Omar Ibn Said (Sayyid), mid-19th cent.


Photographic copy and permission to place on this website, courtesy Davidson College Archives, North Carolina.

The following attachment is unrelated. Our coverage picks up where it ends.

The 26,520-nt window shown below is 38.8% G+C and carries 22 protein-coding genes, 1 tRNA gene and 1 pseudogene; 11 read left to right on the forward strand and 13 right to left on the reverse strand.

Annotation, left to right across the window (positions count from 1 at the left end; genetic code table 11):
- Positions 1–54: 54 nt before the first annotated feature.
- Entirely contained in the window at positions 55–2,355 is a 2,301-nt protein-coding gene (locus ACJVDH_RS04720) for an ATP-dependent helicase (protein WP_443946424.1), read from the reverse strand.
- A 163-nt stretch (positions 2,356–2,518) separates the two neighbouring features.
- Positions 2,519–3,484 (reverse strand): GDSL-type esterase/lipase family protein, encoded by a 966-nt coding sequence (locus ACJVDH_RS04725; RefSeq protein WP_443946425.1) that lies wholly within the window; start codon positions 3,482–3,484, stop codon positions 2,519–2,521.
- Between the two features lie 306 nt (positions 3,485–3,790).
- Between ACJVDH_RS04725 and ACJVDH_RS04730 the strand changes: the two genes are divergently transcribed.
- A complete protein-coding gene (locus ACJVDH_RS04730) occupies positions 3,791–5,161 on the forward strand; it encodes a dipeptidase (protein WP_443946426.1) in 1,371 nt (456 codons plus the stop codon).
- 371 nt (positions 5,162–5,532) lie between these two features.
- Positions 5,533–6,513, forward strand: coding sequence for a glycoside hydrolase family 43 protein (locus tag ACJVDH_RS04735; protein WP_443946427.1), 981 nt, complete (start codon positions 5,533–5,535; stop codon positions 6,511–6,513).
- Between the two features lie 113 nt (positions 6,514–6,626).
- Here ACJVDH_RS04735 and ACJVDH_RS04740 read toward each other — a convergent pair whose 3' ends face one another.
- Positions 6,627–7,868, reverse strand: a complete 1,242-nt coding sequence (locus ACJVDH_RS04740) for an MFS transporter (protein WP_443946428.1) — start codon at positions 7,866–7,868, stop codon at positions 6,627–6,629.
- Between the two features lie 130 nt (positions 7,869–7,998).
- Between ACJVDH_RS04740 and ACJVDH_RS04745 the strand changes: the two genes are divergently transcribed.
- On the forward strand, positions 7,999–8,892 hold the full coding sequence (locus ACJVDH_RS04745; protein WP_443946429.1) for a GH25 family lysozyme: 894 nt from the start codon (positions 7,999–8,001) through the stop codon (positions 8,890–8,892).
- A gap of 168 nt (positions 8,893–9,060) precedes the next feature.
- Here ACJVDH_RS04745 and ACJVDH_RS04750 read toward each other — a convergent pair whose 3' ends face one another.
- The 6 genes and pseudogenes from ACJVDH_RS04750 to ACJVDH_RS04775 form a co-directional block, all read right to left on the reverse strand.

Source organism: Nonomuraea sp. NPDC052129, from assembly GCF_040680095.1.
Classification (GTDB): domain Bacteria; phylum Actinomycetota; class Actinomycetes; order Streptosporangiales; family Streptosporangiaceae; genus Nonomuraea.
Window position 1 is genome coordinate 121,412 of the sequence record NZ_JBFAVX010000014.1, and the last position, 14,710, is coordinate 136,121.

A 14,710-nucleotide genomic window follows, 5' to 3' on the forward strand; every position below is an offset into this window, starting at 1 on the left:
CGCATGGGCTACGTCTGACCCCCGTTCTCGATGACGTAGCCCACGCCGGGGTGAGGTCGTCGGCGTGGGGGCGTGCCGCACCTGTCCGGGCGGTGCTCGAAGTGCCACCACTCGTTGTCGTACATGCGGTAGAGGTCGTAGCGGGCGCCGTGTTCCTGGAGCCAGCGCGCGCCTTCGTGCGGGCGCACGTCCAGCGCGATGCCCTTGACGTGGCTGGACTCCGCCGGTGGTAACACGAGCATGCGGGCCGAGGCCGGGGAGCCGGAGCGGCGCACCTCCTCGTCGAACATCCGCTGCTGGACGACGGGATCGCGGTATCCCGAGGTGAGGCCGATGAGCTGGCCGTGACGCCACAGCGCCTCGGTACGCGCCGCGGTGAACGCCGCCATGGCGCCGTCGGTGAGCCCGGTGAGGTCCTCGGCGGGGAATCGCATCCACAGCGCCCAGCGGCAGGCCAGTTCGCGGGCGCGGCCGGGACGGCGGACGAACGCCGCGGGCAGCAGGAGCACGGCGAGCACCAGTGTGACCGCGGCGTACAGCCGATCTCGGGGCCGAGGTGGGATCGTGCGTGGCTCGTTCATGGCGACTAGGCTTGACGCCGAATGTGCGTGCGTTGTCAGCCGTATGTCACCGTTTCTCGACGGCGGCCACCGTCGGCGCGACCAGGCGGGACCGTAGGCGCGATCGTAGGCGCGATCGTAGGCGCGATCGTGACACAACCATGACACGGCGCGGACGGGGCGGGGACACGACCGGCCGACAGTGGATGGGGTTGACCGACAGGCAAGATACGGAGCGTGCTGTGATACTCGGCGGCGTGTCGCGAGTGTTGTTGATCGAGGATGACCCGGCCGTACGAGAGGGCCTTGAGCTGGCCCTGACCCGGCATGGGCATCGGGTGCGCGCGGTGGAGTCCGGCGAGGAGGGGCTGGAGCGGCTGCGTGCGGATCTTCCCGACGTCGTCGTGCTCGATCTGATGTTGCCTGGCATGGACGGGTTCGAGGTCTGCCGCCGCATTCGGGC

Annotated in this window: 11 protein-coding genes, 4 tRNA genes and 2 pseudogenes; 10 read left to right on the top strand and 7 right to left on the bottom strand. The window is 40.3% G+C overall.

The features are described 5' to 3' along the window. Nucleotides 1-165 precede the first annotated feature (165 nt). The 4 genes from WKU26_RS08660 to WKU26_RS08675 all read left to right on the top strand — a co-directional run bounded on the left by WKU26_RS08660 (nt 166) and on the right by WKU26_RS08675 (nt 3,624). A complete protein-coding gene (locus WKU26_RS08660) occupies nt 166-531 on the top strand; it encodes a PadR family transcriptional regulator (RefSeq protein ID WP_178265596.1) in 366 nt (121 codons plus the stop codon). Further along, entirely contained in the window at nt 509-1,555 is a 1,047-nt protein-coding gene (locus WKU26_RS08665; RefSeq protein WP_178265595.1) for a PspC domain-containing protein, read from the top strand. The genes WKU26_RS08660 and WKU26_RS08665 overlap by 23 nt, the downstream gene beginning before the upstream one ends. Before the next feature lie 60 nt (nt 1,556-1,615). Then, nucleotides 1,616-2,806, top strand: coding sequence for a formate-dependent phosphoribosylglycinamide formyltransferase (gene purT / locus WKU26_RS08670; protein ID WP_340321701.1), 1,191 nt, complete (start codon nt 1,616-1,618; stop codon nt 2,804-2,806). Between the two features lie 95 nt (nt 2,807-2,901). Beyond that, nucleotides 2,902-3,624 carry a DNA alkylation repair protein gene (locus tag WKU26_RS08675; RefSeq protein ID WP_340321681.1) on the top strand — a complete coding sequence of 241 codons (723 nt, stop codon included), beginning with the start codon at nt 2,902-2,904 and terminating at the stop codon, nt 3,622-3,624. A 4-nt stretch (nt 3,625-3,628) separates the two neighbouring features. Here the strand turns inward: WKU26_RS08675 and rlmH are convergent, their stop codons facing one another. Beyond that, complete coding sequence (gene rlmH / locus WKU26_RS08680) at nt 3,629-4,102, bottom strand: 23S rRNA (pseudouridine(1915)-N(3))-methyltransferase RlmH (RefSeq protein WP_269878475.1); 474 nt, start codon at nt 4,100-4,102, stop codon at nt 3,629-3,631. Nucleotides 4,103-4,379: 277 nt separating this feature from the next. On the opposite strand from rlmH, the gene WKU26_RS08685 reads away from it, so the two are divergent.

A daguerreotype photo held by Davidson College. A Moslem from the Futa Tora area of present-day Senegal, Omar Said was captured in warfare and shipped to Charleston, S.C. in 1806/07, just before the abolition of the trans-Atlantic slave trade. He spent about 24 years enslaved in South and North Carolina. He originally wrote his account in Arabic in 1831 (one of a handful of known accounts written by the African-born who were enslaved in British America/the U.S.) at around the age of 61; an English translation first appeared after his death in 1864. For various translations of Said's account and many details on his life in the context of Islam in America, see Ala Alryyes, ed, A Muslim American Slave: The Life of Omar Ibn Said (University of Wisconsin Press, 2011; cf. Jerome S. Handler, Survivors of the Middle Passage: Life Histories of Enslaved Africans in British America, Slavery & Abolition, vol. 23 (2002), pp. 25-56.

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